Abstract: BACKGROUND: This study aims to promote occupational health in the informal sector in Thailand by using a participatory approach. The success of the intervention is based on an evaluation of the informal sector workers' a) knowledge, attitudes, and behaviors in occupational health and safety, b) work practice improvement, and c) working condition improvement. METHODS: This study applies the Participatory Action Research (PAR) method. The participants of the study consisted of four local occupations in different regions of Thailand, including a ceramic making group in the North, a plastic weaving group in the Central region, a blanket making group in the Northeast, and a pandanus weaving group in the South. Data was collected using both qualitative and quantitative methods through questionnaires, industrial hygiene instruments, and group discussions. RESULTS: The results showed that the working conditions of the informal sector were improved to meet necessary standards after completing the participatory process. Also, the post-test average scores on 1) the occupational health and safety knowledge, attitudes and behaviors measures and 2) the work practice improvement measures were significantly higher than the pre-test average scores (p=sig). CONCLUSIONS: The results demonstrate that the participatory approach is an effective tool to use when promoting the health safety of the informal sector and when encouraging the workers to voluntarily improve the quality of their own lives.
Kannapa Pongponrat,Naphawan Jane Chantradoan
Tourismos : an International Multidisciplinary Journal of Tourism , 2012,
Abstract: Community participation as a strategy for local tourism development has become an important mechanism to promote sustainable tourism. This paper explores community participatory planning process in local tourism development on Samui Island, Thailand. Factors associated with participation of local people were examined in decision-making, implementation, and monitoring and evaluation phases. Result showed social capital as a driver in various stages can be considered as crucial mechanism for the success of the planning for local tourism activities.
Lost in Translation: The Participatory Imperative and Local Water Governance in North Thailand and Southwest Germany
Andreas Neef
Water Alternatives , 2008,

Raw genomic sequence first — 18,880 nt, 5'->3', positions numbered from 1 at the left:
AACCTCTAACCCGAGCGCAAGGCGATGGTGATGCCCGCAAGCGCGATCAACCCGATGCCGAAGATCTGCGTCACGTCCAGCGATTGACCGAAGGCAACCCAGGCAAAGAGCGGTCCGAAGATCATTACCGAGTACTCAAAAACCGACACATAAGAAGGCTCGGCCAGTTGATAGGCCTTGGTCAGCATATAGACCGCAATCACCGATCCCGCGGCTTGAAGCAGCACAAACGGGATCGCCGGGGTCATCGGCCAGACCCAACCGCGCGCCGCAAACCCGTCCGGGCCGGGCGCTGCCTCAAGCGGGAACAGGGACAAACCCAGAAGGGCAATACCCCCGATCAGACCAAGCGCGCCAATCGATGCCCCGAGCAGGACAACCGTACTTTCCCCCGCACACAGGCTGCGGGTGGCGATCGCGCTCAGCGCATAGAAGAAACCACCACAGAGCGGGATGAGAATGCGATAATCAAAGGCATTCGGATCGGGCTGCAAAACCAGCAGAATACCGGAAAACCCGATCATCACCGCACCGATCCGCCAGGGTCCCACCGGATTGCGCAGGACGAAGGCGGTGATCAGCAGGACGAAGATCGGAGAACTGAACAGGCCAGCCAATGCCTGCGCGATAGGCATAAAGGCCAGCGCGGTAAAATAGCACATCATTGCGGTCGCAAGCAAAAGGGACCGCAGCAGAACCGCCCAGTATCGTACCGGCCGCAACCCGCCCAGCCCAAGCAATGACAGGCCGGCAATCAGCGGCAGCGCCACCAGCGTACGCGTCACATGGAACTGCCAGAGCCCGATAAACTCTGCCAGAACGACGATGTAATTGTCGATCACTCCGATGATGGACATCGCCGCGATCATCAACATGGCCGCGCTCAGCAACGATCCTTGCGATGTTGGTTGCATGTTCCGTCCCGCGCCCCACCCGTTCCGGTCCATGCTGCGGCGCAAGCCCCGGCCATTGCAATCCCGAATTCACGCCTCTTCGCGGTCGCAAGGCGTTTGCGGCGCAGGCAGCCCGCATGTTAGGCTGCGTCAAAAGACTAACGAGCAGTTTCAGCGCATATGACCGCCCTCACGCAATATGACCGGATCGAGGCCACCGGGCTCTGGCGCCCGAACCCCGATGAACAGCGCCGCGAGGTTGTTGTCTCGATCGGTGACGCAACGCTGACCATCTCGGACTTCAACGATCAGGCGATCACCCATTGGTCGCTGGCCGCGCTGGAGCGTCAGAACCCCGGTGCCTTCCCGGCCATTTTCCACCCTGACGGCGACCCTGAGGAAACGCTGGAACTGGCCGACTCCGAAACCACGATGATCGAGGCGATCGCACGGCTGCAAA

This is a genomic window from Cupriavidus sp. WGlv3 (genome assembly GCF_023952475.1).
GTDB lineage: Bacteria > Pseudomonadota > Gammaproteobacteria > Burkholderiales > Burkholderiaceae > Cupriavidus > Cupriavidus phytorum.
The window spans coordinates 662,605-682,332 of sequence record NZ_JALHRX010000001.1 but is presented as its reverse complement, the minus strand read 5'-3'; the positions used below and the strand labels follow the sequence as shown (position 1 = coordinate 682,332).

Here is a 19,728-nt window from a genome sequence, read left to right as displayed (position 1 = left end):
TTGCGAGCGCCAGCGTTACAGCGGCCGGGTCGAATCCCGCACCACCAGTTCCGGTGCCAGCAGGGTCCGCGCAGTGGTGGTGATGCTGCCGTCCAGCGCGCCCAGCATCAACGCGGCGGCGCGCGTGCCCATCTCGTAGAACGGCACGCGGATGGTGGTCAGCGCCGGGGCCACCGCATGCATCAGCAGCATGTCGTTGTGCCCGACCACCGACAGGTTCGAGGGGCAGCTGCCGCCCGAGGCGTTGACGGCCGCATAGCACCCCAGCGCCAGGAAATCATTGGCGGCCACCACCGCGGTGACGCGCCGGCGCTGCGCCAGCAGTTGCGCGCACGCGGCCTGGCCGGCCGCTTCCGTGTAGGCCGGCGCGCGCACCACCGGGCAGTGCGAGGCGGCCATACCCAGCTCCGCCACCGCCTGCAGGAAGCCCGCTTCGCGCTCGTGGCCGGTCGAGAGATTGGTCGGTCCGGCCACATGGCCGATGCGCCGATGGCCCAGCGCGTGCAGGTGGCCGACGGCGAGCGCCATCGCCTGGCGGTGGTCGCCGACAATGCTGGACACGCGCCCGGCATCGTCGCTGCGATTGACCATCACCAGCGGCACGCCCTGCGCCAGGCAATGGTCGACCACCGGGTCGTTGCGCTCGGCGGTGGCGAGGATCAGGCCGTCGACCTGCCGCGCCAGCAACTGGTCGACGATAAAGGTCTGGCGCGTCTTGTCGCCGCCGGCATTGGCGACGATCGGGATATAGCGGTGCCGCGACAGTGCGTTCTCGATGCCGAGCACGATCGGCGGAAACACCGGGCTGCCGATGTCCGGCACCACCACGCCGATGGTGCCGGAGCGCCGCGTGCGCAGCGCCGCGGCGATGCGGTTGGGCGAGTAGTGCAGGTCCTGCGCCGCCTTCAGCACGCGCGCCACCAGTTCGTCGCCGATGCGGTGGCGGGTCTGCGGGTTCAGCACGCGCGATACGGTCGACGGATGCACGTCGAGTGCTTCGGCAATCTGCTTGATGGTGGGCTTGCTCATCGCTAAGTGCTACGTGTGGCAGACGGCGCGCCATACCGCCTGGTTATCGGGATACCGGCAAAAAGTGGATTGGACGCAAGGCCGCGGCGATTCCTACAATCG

Abstract: Water management in Thailand and Germany has been marked by a command-and-control policy-style for decades, but has recently begun to move slowly towards more inclusive and participatory approaches. In Germany, the push for public participation stems from the recently promulgated European Union Water Framework Directive (EU WFD), while participatory and integrated river basin management in Thailand has been strongly promoted by major international donors. Drawing on case studies from two watersheds in North Thailand and Southwest Germany, this paper analyses how the participatory imperative in water governance is translated at the local level. Evidence suggests that in both countries public participation in water management is still in its infancy, with legislative and executive responsibilities being divided between a variety of state agencies and local authorities. Bureaucratic restructuring and technocratic attitudes, passive resistance on the part of administrative staff towards inclusive processes, and a trend towards the (re)centralization of responsibilities for water governance in both study regions undermines community-based and stakeholder-driven water governance institutions, thus calling into question the subsidiarity principle. State-driven participatory processes tend to remain episodic and ceremonial and have not (yet) gone beyond the informative and consultative stage. Meaningful public participation, promised on paper and in speeches, gets lost in translation too often.
Improving Ethical and Participatory Practice for Marginalized Populations in Biomedical HIV Prevention Trials: Lessons from Thailand  [PDF]
Dan Allman, Melissa Hope Ditmore, Karyn Kaplan
PLOS ONE , 2014, DOI: 10.1371/journal.pone.0100058